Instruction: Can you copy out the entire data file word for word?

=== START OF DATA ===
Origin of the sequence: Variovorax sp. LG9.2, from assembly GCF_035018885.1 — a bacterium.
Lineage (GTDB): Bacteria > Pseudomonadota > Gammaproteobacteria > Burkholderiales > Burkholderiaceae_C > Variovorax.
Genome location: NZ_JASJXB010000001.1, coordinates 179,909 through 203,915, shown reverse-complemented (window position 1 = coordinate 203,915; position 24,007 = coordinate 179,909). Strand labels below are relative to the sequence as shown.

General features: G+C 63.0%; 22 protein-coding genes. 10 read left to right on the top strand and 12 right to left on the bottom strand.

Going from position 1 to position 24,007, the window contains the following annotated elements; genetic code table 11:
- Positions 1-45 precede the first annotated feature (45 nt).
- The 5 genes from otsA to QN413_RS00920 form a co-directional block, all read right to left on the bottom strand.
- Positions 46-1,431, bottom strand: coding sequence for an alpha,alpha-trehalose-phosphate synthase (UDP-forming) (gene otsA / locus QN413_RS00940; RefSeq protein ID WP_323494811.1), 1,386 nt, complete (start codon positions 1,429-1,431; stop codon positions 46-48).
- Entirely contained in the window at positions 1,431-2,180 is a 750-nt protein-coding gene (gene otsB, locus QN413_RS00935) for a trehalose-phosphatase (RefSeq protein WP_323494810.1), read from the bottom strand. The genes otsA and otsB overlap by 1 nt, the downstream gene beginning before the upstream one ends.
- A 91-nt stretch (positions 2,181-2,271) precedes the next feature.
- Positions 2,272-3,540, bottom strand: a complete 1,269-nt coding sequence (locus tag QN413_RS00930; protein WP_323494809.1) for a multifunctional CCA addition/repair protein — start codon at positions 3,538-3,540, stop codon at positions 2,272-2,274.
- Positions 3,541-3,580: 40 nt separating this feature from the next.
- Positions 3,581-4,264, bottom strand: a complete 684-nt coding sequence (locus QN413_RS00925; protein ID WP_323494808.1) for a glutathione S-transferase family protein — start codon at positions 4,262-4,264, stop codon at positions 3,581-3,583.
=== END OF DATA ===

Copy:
Origin of the sequence: Variovorax sp. LG9.2, from assembly GCF_035018885.1 — a bacterium.
Lineage (GTDB): Bacteria > Pseudomonadota > Gammaproteobacteria > Burkholderiales > Burkholderiaceae_C > Variovorax.
Genome location: NZ_JASJXB010000001.1, coordinates 179,909 through 203,915, shown reverse-complemented (window position 1 = coordinate 203,915; position 24,007 = coordinate 179,909). Strand labels below are relative to the sequence as shown.

General features: G+C 63.0%; 22 protein-coding genes. 10 read left to right on the top strand and 12 right to left on the bottom strand.

Going from position 1 to position 24,007, the window contains the following annotated elements; genetic code table 11:
- Positions 1-45 precede the first annotated feature (45 nt).
- The 5 genes from otsA to QN413_RS00920 form a co-directional block, all read right to left on the bottom strand.
- Positions 46-1,431, bottom strand: coding sequence for an alpha,alpha-trehalose-phosphate synthase (UDP-forming) (gene otsA / locus QN413_RS00940; RefSeq protein ID WP_323494811.1), 1,386 nt, complete (start codon positions 1,429-1,431; stop codon positions 46-48).
- Entirely contained in the window at positions 1,431-2,180 is a 750-nt protein-coding gene (gene otsB, locus QN413_RS00935) for a trehalose-phosphatase (RefSeq protein WP_323494810.1), read from the bottom strand. The genes otsA and otsB overlap by 1 nt, the downstream gene beginning before the upstream one ends.
- A 91-nt stretch (positions 2,181-2,271) precedes the next feature.
- Positions 2,272-3,540, bottom strand: a complete 1,269-nt coding sequence (locus tag QN413_RS00930; protein WP_323494809.1) for a multifunctional CCA addition/repair protein — start codon at positions 3,538-3,540, stop codon at positions 2,272-2,274.
- Positions 3,541-3,580: 40 nt separating this feature from the next.
- Positions 3,581-4,264, bottom strand: a complete 684-nt coding sequence (locus QN413_RS00925; protein ID WP_323494808.1) for a glutathione S-transferase family protein — start codon at positions 4,262-4,264, stop codon at positions 3,581-3,583.